(11th AF) Seven B-24's bomb and score 8 direct hits on Attu Airfield and gun emplacements at Attu. One B-24 and 2 F-5A's abort due to weather.

April 25, 1943
(11th AF) 15 B-24's, 12 B-25's, 32 P-40's, 23 P-38's, and 1 F-5A fly 12 missions to Kiska and Attu

April 25, 1943
(11th AF) American aircraft hit Holtz Bay.

May 1, 1943
(11th AF) Sixteen attack missions on Kiska and Attu are flown by 16 B-24's, 15 B-25's, 35 P-38's, 38 P-40's, and 4 F-5A's. Attu targets include east Attu, Holtz Bay and Chichagof Harbor installations.

May 3, 1943
(11th AF) Seven B-24's, eleven B-25's, twenty P-38's, twenty-seven P-40's and two F-5A's participate in a weather reconnaissance mission to Attu

May 4, 1943
(11th AF) Five B-24's, six B-25's, eight P-38's, two P-40's and two F-5A's take off on two Kiska and Attu missions. Missions to Kiska abort due to weather. Attu targets include Chichagof Harbor, AA positions at Holtz Bay, and a floatplane.

May 5, 1943
(11th AF) A weather reconnaissance airplane over Attu observes a floatplane burning on the water. Fourteen B-24's, 17 B-25's, 16 P-38's, 32 P-40's, and 5 F-5A's fly 4 attack missions to Attu and 6 [partly with Royal Canadian Air Force (RCAF) pilots]. Bombs are dropped on Attu installations and fighters strafe and set afire one seaplane and silence AA guns.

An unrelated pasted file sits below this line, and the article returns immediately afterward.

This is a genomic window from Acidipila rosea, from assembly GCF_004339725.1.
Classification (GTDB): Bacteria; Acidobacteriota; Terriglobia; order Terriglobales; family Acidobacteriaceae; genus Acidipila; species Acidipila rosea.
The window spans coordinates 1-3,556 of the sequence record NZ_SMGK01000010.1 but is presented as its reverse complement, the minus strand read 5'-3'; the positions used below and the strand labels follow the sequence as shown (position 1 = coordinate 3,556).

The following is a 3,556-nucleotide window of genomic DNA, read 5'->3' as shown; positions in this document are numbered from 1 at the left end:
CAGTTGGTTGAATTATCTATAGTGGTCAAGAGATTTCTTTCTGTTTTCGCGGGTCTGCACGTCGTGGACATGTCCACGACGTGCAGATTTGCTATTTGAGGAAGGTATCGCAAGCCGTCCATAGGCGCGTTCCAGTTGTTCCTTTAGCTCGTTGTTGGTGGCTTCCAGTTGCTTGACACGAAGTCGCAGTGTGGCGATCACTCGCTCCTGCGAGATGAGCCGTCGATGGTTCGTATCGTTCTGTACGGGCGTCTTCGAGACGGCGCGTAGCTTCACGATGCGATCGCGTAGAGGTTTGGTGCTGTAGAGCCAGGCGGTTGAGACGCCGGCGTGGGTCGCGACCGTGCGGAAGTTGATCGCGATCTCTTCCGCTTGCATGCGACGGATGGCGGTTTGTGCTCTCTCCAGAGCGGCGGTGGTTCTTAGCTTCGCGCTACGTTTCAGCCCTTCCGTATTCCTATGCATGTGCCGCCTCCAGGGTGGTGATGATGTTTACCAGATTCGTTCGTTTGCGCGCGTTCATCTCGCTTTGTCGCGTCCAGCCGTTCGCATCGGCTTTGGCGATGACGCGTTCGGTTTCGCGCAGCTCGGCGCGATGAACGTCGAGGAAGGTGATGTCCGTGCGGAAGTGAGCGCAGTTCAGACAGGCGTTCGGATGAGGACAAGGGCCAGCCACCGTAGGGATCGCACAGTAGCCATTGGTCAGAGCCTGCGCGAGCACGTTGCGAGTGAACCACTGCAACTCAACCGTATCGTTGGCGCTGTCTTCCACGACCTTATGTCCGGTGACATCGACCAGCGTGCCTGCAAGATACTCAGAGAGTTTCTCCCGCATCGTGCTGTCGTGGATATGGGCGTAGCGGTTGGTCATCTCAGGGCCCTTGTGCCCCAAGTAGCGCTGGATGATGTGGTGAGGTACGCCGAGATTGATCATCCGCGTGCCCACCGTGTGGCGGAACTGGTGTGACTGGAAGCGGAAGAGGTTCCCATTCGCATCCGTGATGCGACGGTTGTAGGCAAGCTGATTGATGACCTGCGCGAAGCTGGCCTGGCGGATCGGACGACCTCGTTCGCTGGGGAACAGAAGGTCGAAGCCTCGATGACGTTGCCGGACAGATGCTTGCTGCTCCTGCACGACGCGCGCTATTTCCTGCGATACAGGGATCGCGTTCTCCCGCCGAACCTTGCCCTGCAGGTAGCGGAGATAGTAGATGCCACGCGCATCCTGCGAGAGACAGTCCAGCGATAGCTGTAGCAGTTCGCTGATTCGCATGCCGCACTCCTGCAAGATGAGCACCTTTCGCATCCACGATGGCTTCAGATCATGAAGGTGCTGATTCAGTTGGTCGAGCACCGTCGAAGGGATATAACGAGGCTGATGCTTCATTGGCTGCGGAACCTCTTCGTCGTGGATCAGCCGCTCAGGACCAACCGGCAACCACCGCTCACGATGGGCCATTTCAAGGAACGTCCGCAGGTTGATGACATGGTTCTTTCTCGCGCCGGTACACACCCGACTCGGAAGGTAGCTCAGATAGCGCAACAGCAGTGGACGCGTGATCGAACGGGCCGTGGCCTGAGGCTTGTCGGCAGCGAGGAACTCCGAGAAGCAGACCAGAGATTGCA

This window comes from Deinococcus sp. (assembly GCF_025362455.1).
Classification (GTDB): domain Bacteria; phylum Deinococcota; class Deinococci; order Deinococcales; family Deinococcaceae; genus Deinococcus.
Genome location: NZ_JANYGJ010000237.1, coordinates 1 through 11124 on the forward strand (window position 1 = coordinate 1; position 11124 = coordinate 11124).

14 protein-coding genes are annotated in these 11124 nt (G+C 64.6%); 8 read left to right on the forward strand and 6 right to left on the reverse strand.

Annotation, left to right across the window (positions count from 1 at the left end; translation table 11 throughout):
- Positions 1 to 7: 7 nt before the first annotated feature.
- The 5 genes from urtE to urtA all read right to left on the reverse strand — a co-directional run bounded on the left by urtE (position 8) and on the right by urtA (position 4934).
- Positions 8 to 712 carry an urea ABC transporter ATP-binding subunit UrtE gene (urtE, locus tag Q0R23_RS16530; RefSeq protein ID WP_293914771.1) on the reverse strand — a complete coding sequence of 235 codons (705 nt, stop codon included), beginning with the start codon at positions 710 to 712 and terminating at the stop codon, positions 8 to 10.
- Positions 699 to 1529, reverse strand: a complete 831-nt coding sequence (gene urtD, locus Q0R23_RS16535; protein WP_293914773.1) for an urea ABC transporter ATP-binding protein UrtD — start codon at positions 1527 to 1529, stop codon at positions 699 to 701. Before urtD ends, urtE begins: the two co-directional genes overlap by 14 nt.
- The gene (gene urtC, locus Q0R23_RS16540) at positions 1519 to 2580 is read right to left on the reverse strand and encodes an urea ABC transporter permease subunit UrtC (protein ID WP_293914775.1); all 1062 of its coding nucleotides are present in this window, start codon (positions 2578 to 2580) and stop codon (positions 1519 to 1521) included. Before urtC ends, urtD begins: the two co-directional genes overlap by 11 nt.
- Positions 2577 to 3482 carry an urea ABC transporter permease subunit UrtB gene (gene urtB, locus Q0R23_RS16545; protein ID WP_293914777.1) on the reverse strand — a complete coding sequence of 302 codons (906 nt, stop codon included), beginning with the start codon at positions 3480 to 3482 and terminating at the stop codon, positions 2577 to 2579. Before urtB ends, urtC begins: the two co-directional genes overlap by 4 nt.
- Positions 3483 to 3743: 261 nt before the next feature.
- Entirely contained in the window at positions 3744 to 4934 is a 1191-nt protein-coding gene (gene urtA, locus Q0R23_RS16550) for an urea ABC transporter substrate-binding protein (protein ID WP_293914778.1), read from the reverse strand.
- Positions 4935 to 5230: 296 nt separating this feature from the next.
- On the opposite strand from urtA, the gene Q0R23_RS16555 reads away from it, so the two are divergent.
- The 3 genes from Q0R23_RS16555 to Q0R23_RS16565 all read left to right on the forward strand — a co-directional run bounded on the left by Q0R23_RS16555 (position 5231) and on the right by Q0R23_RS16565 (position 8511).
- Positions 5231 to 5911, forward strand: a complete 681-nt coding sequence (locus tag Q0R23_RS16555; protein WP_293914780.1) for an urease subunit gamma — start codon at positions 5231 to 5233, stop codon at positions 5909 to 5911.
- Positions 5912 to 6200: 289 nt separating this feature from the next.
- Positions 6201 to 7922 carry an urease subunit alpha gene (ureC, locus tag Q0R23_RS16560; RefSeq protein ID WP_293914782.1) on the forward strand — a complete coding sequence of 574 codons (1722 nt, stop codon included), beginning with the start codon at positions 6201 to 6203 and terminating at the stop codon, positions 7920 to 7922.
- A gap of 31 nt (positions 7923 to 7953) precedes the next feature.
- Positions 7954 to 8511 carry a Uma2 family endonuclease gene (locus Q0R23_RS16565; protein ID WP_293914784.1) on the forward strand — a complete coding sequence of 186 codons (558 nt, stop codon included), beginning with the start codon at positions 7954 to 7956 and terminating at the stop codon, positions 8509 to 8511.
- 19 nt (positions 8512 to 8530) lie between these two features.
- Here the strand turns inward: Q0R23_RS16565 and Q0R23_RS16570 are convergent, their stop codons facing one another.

May 6, 1943
(11th AF) B-24's, B-25's and P-38's drop over 52 tons on Attu targets including Holtz Bay, Sarana Bay, and the Chichagof Harbor area and nearby gun positions.

May 11, 1943
(11th AF) The following missions are flown to support US forces landing on Attu: 1 air-ground liaison sortie by 1 B-24; a B-24 supply sortie dropping supplies to ground forces; and 5 attack missions, flown by 11 B-24's and 12 B-25's. The first attack mission cannot find the target and instrument-bombs targets which include the runway, radar, submarine base, and camp area. Because of poor visibility the next two missions hit Kiska. Two B-24's then bomb the Chichagof Harbor area through fog while another drops leaflets on Attu.

May 12, 1943
(11th AF) At Attu, an air-ground liaison B-24 watches US forces land on beach "Red" while another B-24 drops supplies. Seven attack missions flown by 10 B-24's, 12 B-25's, and 24 P-38's bomb and strafe assigned Attu targets. Four barges are set afire in the west arm of Holtz Bay.

May 13, 1943